Tomorrow morning Thailand heads to the election polls as the country bids to put an end to the political unrest which has divided the Kingdom’s citizens over the past few years. There are forty-two parties contesting the July 3 election but in reality the winner will come from a straight fight between the ruling Democrat Party and the Thaksin Shinawatra controlled Puea Thai Party (For Thais Party) headed by Thaksin’s youngest sister Yingluck Shinawatra.
In the days leading up to election day I’ve been digging around the internet to find out some background to the 44-year-old businesswoman who is bidding to become Thailand’s first ever female prime minister.
If beauty alone was the sole quality to choose the winner of Thailand’s general election then Thai women might argue current Thai prime minister Abhisit Vejjajiva would be the clear winner. However ‘Handsome Abhisit’ has been upstaged on the election trail by a lady who is very beautiful to the eye, Yingluck Shinawatra has turned heads and melted hearts on her election campaign throughout Thailand.
Yingluck was born in San Kamphaeng District, in Chiang Mai Province on 21 June 1967 and is one of nine children and youngest sister to Thailand’s former prime minister Thaksin Shinawatra who was ousted from office in a military coup in 2006. Thaksin is now living in exile in Dubai after fleeing Thailand in 2008 when facing a Supreme Court trial on corruption related charges over a dubious land deal.
After graduating from Kentucky State University, Yingluck returned to Thailand to take a lead role in the running of Thaksin’s huge telecommunications empire. Since those early city business days she has continued working in Bangkok and is currently president of Bangkok-based property developer SC Asset Corp which is controlled by Thaksin’s children. However her entrance into Thai politics as the Puea Thai’s number one party-list candidate seemed to be more of a decision made by her brother than herself. Previously she had voiced her reluctance to step onto Thailand’s big political stage. Big Brother convinced her she has the X Factor and a one way ticket back to Thailand for a man in exile.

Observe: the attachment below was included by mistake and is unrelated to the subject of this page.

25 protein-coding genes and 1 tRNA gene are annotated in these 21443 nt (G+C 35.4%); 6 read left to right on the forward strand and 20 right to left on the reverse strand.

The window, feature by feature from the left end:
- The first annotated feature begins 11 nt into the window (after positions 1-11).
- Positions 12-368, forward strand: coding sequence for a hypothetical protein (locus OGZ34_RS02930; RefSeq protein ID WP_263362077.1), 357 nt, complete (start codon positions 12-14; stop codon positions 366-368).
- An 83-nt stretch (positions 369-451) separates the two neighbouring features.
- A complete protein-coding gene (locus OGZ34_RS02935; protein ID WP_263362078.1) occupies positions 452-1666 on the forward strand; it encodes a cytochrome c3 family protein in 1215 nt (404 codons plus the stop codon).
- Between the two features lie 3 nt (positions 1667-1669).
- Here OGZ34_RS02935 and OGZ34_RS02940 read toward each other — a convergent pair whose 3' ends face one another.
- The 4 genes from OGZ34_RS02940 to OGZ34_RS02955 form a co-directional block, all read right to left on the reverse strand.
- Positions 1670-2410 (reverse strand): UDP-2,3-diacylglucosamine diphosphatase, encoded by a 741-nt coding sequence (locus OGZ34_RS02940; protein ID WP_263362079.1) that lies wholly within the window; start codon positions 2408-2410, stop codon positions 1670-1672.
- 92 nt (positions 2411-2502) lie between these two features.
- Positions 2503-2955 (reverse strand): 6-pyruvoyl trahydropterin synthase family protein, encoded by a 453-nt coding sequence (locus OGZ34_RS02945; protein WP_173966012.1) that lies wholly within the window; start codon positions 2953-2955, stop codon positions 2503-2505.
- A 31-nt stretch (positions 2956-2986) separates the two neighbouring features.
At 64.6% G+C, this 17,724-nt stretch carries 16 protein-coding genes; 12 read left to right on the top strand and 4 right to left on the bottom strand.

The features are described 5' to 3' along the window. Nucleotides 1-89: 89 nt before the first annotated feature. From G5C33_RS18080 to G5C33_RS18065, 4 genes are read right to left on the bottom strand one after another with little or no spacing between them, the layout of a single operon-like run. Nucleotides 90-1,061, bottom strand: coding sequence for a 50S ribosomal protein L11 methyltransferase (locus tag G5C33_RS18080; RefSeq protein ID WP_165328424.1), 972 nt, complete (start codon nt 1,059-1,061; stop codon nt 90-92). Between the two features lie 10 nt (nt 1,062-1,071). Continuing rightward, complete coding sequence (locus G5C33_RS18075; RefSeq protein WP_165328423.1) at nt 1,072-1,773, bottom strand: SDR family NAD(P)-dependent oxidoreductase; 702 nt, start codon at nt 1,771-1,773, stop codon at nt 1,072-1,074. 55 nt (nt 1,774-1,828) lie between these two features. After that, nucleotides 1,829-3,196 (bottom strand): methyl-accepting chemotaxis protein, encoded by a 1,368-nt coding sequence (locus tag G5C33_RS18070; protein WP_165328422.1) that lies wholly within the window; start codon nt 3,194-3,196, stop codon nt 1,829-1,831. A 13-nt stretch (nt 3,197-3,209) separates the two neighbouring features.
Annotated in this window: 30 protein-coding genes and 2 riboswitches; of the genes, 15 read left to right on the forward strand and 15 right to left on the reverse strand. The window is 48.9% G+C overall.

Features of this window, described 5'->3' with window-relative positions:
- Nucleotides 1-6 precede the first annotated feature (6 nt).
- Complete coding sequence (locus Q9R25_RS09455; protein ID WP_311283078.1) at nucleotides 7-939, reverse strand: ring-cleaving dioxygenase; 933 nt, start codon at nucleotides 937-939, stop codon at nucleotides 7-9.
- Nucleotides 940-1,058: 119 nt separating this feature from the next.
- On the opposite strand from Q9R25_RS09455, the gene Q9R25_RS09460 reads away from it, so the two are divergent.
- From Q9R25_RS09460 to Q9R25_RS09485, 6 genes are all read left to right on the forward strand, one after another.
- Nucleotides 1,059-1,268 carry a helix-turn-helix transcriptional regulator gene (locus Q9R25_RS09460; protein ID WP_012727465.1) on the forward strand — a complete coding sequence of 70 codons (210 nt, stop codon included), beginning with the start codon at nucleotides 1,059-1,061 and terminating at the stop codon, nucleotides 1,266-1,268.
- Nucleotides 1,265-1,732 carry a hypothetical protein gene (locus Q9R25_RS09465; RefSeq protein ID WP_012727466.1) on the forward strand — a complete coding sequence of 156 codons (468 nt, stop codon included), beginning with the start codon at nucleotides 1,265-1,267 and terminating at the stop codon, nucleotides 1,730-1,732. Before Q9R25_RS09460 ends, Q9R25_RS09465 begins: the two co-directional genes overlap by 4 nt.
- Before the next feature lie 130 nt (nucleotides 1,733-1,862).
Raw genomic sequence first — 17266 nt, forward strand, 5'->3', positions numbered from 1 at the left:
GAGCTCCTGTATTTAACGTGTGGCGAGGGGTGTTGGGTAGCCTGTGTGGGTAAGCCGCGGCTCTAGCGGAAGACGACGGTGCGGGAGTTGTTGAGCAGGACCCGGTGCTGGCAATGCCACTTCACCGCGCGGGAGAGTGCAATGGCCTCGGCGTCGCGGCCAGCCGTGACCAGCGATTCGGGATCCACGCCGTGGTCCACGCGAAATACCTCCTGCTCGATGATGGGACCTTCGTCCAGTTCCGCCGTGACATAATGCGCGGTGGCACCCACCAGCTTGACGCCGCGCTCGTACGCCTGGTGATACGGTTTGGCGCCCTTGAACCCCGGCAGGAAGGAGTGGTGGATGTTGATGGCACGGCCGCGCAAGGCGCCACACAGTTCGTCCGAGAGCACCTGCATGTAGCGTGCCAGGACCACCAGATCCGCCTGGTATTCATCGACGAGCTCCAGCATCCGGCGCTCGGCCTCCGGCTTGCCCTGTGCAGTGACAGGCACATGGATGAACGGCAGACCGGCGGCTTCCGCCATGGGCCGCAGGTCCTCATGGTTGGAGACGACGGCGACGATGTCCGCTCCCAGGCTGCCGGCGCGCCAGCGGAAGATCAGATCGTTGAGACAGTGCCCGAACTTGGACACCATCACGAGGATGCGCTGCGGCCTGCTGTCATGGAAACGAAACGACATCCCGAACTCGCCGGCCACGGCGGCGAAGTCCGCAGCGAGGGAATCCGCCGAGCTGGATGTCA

Since her nomination to head Peau Thai’s election campaign Yingluck has travelled the length and breadth of Thailand with great success and tomorrow evening she is a red-hot favourite to win at the polls and become Thailand’s first woman prime minister.
Whether Yingluck has the X Factor to win Thailand’s general election remains to be seen but opinions polls suggest the Chiang Mai born ‘beauty with brains’ already has one high heel in office. She’s been called a ‘Thaksin clone’ and ‘Thaksin in a frock’, and her brother’s route back to Thailand via an amnesty for those guilty of recent politically related offences, but come Sunday evening Yingluck Shinawatra could well be named as Thailand’s 28th prime minister and the first lady to hold office.
Puea Thai’s PR team have squeezed every last drop of mileage out of Yingluck’s charismatic smile and good looks, plus their campaign promises which include welfare benefits for senior citizens, universal medical care and credit cards for farmers have helped to win over many doubters. Despite those enticing promises their winning hand could very well be the beautifully and elegantly manicured promotion of the youngest sister of Thaksin Shinawatra as the saviour of the common people.
I found this quip on the internet from Thai historian Chris Baker which perhaps best explains how the majority of Thais see the differences in the two major political parties. Baker was merely commenting on Yingluck’s hair.
“It’s long, lush and sensuous. It’s been lifted a little at the peak with gel, and swept at the tips … in contrast to the clipped, sprayed and regimented bonnets of senior bureaucrats and army wives.”
Here in the UK it is Wimbledon finals weekend and I’d say putting Baker’s observation into a political context makes it game, set and match to Yingluck and the Puea Thai Party.
Good luck to each party involved in Sunday’s elections.
Photographs used in this post are believed to be in the public domain.
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© 2011, Martyn. All rights reserved.